- Run Windows Update to check for and to install any system updates. Visit the following Microsoft Web site to check for updates:
- If you are prompted, restart the computer.
- After the computer restarts, click Start, click All Programs, click Accessories, click System Tools, and then click System Restore.
Method 1: Make sure that the System Restore service is runningTo do this, use one of the following methods:
- Look in Control Panel. To do this, follow these steps:
- Click Start, click Run, and then type compmgmt.msc in the Open box, and then press Enter.
- Expand Services, and then click
System Restore Services..
If the Status of System Restore Service is not Started, click Start on the toolbar to start it.
- Open a Command Prompt window. To do this, follow these steps:
- Click Start, click
Run, type CMD in the Open box, and then press Enter.
- Type Net Start at the command prompt to make sure that the System Restore Service is up and is running.
If the System Restore Service is not listed, type net start "System Restore Service", and then press Enter.
- Click Start, click
Method 2: Make sure that System Restore is enabled on the drives where you want System Restore enabledTo do this follow these steps:
- Click Start, right-click My Computer, and then click Properties.
- Click the System Restore tab.
- If the System Restore is enabled, the Status column of a drive will show Monitoring.
If not, you can clear to clear the Turn off System Restore on all drives, and then click OK to enable it.
Method 3: Make sure that you have sufficient disk space on all the drives where System Restore is enabledTo do this, follow these steps:
- To check for free disk space, click Start, click Run, type diskmgmt.msc and then press Enter. Look at each drive System Restore is monitoring for free space.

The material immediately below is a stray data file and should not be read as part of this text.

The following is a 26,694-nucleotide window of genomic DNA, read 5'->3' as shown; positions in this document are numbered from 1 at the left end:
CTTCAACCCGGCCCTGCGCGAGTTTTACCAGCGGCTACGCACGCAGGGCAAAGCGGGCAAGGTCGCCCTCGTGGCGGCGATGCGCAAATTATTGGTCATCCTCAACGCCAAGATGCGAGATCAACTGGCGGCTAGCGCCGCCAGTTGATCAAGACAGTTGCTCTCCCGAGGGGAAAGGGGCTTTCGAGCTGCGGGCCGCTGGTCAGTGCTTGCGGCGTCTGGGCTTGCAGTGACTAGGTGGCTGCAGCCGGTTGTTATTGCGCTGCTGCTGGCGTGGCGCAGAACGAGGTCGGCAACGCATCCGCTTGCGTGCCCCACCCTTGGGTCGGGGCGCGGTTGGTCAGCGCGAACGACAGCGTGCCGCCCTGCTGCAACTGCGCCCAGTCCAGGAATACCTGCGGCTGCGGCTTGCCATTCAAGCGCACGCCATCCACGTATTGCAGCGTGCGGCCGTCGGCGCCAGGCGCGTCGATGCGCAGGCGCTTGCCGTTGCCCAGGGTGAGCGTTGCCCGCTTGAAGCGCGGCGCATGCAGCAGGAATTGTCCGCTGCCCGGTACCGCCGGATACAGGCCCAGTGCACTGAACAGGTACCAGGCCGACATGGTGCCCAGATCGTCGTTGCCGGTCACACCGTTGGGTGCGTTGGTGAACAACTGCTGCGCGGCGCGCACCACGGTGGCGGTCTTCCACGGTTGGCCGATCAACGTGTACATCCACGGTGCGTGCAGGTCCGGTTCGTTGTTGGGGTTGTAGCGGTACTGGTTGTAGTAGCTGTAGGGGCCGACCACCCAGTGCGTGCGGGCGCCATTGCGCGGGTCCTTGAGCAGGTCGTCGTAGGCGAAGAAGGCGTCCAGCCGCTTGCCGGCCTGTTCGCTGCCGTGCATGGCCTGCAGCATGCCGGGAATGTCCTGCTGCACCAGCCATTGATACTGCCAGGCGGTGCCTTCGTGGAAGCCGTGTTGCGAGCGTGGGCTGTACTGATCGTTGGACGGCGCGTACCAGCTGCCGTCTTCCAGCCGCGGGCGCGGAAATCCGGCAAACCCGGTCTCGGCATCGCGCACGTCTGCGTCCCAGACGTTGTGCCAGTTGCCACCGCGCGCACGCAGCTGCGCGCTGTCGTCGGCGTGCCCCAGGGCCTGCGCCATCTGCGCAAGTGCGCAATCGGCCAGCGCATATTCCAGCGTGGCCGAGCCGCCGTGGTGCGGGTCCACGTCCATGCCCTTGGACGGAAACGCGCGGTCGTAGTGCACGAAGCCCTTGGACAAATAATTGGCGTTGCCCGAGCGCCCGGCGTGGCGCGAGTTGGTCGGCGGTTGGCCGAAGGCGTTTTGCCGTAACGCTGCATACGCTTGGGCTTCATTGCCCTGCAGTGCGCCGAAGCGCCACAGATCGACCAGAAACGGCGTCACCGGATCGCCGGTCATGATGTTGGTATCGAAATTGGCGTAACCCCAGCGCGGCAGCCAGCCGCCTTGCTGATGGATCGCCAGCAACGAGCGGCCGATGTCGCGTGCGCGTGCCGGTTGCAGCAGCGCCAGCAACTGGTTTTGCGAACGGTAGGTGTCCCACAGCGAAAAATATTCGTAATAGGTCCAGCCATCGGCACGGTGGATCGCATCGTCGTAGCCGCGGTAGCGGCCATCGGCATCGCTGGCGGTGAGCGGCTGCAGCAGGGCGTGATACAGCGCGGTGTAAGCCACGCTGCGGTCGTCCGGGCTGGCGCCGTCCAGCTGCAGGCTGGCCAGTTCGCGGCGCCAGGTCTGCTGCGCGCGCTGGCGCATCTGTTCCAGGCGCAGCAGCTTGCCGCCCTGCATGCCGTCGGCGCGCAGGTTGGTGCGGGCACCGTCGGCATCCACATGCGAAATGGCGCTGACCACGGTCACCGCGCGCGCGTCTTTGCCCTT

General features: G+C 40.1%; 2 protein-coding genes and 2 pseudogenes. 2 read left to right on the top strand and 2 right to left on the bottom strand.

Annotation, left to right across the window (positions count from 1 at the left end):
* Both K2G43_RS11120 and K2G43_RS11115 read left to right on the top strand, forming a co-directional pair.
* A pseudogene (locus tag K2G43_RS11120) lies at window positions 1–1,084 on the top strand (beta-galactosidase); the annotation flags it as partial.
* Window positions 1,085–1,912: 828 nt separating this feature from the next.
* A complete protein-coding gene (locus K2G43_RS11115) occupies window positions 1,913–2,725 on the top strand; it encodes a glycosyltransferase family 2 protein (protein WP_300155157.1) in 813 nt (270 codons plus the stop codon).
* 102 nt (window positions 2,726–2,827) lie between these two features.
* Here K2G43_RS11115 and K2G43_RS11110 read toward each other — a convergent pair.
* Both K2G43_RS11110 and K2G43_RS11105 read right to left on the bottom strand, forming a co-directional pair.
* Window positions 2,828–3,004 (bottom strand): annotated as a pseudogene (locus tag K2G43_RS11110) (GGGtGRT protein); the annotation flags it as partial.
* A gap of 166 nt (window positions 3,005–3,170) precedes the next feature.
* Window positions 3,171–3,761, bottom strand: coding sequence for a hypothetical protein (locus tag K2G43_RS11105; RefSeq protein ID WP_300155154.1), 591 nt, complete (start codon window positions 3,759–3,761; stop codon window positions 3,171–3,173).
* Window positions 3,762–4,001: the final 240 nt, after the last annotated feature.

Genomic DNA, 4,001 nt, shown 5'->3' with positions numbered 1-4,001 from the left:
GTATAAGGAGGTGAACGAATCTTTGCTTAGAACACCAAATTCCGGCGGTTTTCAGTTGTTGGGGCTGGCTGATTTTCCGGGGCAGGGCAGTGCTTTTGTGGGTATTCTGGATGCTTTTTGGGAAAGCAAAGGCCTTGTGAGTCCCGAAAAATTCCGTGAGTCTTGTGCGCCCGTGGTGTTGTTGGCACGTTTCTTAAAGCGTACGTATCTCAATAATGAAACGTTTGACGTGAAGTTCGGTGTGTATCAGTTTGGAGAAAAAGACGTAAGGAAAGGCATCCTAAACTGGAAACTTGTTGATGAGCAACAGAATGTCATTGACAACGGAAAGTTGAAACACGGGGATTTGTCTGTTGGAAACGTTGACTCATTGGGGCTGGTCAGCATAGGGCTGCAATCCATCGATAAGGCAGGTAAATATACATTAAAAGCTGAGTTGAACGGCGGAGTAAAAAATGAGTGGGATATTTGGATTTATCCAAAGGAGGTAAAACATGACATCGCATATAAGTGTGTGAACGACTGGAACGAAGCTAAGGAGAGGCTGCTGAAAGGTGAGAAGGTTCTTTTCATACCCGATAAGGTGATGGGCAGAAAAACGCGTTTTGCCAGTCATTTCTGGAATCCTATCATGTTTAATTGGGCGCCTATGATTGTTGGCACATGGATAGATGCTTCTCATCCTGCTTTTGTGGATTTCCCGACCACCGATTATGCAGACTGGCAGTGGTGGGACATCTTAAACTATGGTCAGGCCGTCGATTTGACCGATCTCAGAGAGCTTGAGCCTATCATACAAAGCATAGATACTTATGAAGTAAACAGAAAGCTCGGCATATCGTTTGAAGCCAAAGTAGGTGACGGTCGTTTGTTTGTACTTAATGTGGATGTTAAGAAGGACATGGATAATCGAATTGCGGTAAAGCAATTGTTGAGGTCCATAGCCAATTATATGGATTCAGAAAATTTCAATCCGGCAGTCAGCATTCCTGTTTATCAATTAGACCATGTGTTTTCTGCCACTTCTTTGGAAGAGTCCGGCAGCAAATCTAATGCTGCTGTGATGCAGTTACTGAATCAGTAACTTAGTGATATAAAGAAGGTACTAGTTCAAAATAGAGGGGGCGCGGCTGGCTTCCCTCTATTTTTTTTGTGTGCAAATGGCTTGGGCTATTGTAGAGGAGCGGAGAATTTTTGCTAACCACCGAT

- If the free space on any partition system restore is monitoring falls lower than 50 MB, System Restore will suspend and remove all restore points to free disk space. You should have already received a low free disk space message by now. System Restore will resume monitoring when free disk space reaches 200 MB.
Note In most cases you do not have to have System Restore monitor Partitions/drives other than the one Windows is installed on. System Restore does not monitor data files.
Method 4: View the event logs to investigate System Restore service errorsTo do this, follow these steps:
- Click Start, click Run, type eventvwr.msc /s in the Open box, and then press Enter.
- Click the System category.
- Click the Source tab to sort by name, and then look for "sr" or "srservice." Double-click each of these services, and then evaluate the event description for any indication of the cause of the problem.
Method 5: Boot in safe mode and run the System Restore toolTo boot in safe mode follow these steps:
- Restart the computer. Immediately after the screen goes blank for the first time, or after the BIOS post ends, start taping the F8 key repeatedly. The Windows Advanced Options menu appears.
If the menu does not appear, restart the computer and try again.
- Select Safe Mode, and then press ENTER. As files load they will scroll down the screen.
Note Safe mode uses a minimal set of device drivers and services to start Windows. The default Microsoft VGA driver is used for display at 640 X480 resolution and in 16 colors.
- Log on to the Administrator account. If a password was never set, leave the password blank and press ENTER or click the green arrow.
- Click No in the safe mode information screen to start System Restore.
- Select Restore my computer to an earlier time, and then click Next to proceed to select a date with restore points available.
- Click Next to begin restoring the system to a previous state.
Article ID: 302796 - Last Review: May 22, 2013 - Revision: 1